[dhcwg] Intdir last call review of draft-ietf-dhc-mac-assign-06

Tatuya Jinmei via Datatracker <noreply@ietf.org> Wed, 03 June 2020 18:29 UTC

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Subject: [dhcwg] Intdir last call review of draft-ietf-dhc-mac-assign-06
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Reviewer: Tatuya Jinmei
Review result: Ready with Nits

I am an assigned INT directorate reviewer for
draft-ietf-dhc-mac-assign. These comments were written primarily for
the benefit of the Internet Area Directors. Document editors and
shepherd(s) should treat these comments just like they would treat
comments from any other IETF contributors and resolve them along with
any other Last Call comments that have been received. For more details
on the INT Directorate, see https://datatracker.ietf.org/group/intdir/about/ .

I've reviewed draft-ietf-dhc-mac-assign-06 (07 was submitted while I
was reviewing 06, and I also checked 07 on some specific points to see
if it's changed, but the check is not comprehensive so some comments
may be already moot or addressed.)  I think this draft is basically
ready.  Its purpose and protocol details are well written, and the
protocol is generally a straightforward application of the basic
DHCPv6 (IP) address assignment protocol as described in RFC8415.  I
didn't find any obvious problem.

My comments are largely editorial.  The first one for Section 8 may
need some discussion, but I'd basically leave the authors whether/how
to address the comments including this one.

Specific comments:

- Section 1:

   The IEEE originally set aside half of the 48-bit MAC Address space
   for local use (where the U/L bit is set to 1).  In 2017, the IEEE
   specified an optional specification (IEEE 802c) that divides this
   space into quadrants (Standards Assigned Identifier, Extended Local
   Identifier, Administratively Assigned Identifier, and a Reserved
   quadrant) - more details are in Appendix A.

I wonder whether this paragraph could refer to draft-ietf-dhc-slap-quadrant.

- Section 4

   Clients implementing this mechanism SHOULD use the Rapid Commit
   option as specified in Section 5.1 and 18.2.1 of [RFC8415].

Just out of curiosity, what's the rationale of this SHOULD?  (It's not
obvious to me and) it doesn't seem to be explained anywhere in the
draft.

- Section 8

   [...]  The server MUST NOT shrink or expand the address block - once
   a block is assigned and has a non-zero valid lifetime, its size,
   starting address, and ending address MUST NOT change.

We may need some clarification on the implication of this requirement
on the following description of draft-ietf-dhc-slap-quadrant-09:

       [...]  It includes the preferred SLAP quadrant(s) in the new
       QUAD IA_LL-option, so in case the server is unable to extend the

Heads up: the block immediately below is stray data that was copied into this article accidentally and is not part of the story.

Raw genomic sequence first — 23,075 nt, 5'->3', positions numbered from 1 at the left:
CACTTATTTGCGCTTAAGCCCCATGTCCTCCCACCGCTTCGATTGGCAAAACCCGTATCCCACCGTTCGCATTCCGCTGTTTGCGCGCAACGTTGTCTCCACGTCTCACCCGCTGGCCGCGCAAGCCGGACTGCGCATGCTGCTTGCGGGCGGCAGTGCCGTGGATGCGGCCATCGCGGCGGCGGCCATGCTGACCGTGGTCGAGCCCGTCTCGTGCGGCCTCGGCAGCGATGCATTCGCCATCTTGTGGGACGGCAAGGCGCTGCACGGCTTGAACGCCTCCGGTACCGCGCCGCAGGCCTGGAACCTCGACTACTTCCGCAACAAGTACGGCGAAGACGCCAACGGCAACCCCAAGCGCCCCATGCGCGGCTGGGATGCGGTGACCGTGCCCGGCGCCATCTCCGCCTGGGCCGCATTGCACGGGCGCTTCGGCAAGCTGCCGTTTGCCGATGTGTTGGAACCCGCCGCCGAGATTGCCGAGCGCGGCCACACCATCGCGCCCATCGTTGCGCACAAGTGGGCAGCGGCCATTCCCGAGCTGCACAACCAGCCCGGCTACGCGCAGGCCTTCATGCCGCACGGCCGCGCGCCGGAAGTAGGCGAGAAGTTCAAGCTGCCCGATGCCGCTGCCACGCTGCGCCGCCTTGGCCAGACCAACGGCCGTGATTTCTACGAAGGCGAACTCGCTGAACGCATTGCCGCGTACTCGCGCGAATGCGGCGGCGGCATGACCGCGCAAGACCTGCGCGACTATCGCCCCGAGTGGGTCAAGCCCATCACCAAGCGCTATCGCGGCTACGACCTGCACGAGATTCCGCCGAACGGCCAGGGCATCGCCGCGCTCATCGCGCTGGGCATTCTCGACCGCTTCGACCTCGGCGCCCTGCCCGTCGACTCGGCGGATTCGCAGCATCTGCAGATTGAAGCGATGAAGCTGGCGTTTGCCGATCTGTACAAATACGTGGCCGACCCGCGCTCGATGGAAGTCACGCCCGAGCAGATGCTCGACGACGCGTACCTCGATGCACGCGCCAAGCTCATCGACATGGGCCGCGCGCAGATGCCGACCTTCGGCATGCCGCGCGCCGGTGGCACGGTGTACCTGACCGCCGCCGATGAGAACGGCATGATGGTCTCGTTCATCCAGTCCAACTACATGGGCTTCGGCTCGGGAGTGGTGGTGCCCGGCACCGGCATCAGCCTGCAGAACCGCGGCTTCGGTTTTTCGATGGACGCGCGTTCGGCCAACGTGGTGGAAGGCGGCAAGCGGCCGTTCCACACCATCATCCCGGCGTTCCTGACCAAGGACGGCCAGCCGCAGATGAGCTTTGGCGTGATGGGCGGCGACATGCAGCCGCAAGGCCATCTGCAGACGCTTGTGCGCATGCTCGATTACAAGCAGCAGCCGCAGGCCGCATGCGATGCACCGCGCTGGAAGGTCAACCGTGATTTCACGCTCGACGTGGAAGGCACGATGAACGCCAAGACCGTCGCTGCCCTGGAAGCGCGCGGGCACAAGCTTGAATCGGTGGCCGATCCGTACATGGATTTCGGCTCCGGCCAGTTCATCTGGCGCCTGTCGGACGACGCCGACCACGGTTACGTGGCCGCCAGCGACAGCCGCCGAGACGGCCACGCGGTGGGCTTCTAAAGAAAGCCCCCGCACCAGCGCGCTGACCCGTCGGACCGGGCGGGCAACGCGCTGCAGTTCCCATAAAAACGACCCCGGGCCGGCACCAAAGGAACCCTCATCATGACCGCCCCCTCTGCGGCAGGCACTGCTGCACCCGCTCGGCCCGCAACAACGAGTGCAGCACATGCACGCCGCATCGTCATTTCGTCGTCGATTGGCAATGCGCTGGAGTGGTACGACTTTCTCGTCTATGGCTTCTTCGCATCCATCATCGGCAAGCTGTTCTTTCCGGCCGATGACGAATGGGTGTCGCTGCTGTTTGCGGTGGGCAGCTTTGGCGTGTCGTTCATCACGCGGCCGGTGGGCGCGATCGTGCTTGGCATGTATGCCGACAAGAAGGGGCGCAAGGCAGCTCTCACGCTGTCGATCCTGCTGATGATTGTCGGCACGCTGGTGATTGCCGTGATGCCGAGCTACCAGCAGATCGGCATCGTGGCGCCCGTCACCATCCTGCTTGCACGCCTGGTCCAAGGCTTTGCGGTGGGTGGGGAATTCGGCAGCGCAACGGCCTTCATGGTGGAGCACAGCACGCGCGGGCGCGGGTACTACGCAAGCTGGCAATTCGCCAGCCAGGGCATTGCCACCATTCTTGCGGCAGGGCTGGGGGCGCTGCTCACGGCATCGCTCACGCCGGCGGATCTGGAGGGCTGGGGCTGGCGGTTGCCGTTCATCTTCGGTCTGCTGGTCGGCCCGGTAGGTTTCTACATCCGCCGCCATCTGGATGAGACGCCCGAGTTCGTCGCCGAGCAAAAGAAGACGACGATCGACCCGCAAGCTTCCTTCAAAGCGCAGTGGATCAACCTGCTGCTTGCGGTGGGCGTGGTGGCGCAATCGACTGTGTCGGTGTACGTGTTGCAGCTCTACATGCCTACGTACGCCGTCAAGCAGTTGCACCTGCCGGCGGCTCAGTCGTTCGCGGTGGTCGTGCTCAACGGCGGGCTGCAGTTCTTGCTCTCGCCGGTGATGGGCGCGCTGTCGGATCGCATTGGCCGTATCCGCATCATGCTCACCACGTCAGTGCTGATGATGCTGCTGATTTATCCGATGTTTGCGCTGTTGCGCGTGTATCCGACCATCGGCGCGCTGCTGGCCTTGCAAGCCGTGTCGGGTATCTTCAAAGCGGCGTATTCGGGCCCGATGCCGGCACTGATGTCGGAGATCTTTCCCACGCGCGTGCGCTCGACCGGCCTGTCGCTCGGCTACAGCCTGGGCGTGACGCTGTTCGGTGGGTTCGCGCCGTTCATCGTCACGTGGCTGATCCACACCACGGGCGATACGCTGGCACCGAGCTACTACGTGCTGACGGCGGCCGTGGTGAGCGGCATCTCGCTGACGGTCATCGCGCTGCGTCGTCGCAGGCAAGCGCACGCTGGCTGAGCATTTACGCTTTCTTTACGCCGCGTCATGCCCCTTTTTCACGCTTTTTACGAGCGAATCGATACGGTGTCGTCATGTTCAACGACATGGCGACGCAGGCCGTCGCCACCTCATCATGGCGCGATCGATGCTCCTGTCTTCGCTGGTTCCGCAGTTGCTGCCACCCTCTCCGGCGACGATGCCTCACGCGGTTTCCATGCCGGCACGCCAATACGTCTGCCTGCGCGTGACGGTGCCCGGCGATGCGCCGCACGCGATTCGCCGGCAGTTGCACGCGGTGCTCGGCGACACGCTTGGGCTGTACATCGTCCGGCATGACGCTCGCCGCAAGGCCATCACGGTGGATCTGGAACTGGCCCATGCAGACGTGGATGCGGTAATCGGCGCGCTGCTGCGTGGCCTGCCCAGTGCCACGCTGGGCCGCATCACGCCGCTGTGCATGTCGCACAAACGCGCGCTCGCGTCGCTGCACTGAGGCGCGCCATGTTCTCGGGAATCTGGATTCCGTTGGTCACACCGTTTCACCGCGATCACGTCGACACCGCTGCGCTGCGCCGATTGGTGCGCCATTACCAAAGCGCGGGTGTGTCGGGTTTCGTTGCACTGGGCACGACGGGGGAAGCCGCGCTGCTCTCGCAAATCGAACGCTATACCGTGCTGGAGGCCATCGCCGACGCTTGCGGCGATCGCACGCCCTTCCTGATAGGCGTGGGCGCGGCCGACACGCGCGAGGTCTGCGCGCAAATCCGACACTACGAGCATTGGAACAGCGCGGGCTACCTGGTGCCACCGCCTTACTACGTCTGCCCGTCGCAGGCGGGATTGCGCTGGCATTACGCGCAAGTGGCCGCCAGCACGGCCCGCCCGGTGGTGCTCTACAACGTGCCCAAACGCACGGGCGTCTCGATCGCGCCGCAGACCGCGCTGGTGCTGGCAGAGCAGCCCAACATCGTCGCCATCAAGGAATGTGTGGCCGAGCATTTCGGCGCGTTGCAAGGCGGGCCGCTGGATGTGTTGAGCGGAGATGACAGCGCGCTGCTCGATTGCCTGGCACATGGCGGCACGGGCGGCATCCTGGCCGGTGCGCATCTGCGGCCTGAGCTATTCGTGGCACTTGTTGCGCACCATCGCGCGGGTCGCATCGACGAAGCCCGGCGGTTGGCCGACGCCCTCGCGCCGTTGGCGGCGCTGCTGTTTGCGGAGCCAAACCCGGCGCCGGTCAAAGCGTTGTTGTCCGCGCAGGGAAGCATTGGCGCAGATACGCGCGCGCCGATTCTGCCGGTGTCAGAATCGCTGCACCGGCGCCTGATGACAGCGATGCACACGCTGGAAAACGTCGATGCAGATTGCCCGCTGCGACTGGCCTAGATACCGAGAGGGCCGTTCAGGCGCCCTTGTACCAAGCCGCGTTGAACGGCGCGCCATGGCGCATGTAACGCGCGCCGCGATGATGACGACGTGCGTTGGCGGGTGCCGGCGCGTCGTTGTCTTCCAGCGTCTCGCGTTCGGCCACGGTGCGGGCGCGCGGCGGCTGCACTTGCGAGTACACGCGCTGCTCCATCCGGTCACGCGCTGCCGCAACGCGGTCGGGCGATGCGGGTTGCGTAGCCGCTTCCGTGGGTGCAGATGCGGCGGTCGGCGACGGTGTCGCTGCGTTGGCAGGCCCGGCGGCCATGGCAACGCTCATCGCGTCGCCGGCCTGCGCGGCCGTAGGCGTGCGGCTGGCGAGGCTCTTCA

lifetime on the existing address(es), the preferred quadrants are
       known for the allocation of any "new" (i.e., different)
       addresses.
(Section 4.1-5)

since on the surface of it, this could read as if it's against the
MUST NOT.

- Section 8 same text as the previous bullet

While commenting on the previous point I've noticed one minor possible
glitch: while "its size, starting address, and ending address MUST NOT
change" prohibits any kind of change to the block, "MUST NOT shrink or
expand the address block" sounds like only limiting a particular type
of change (shrink or expand).  So ,it's not 100% cleear, for example,
if changing "start=02:04:06:08:0a, size=1 (extra-addresses=0)" to
"start=02:04:06:08:0b, size=1" is allowed or not because this
change does not "shrink or expand" the previos block.  I believe the
actual intent is the latter MUST NOT, i.e., prohibiting any kind of
change, so we might rather say:

   [...]  The server MUST NOT change the address block (including
 shrinking or expanding it) - once a block is assigned and has a
 non-zero valid lifetime, its size and starting address MUST NOT
 change.

(btw I've removed "ending address" for another editorial cleanup
because it seemed redundant - given it's a "block", the "ending
address" is determined from the starting address and its size, and the
"ending address" doesn't appear in the protocol explicitly).

- Section 10

It may be too obvious, but you might want to clarify that the option
field values are in network byte order (similar to Section 8 of
RFC8415, for example).

- Section 10.2

   option-len      12 + link-layer-len field (typically 6) + length of

"link-layer-len field value" may be better?

Nit
- Section 7: s/chose/choose/

   [...] However, the server
   MAY chose to ignore some or all parameters of the requested address
   block. [...]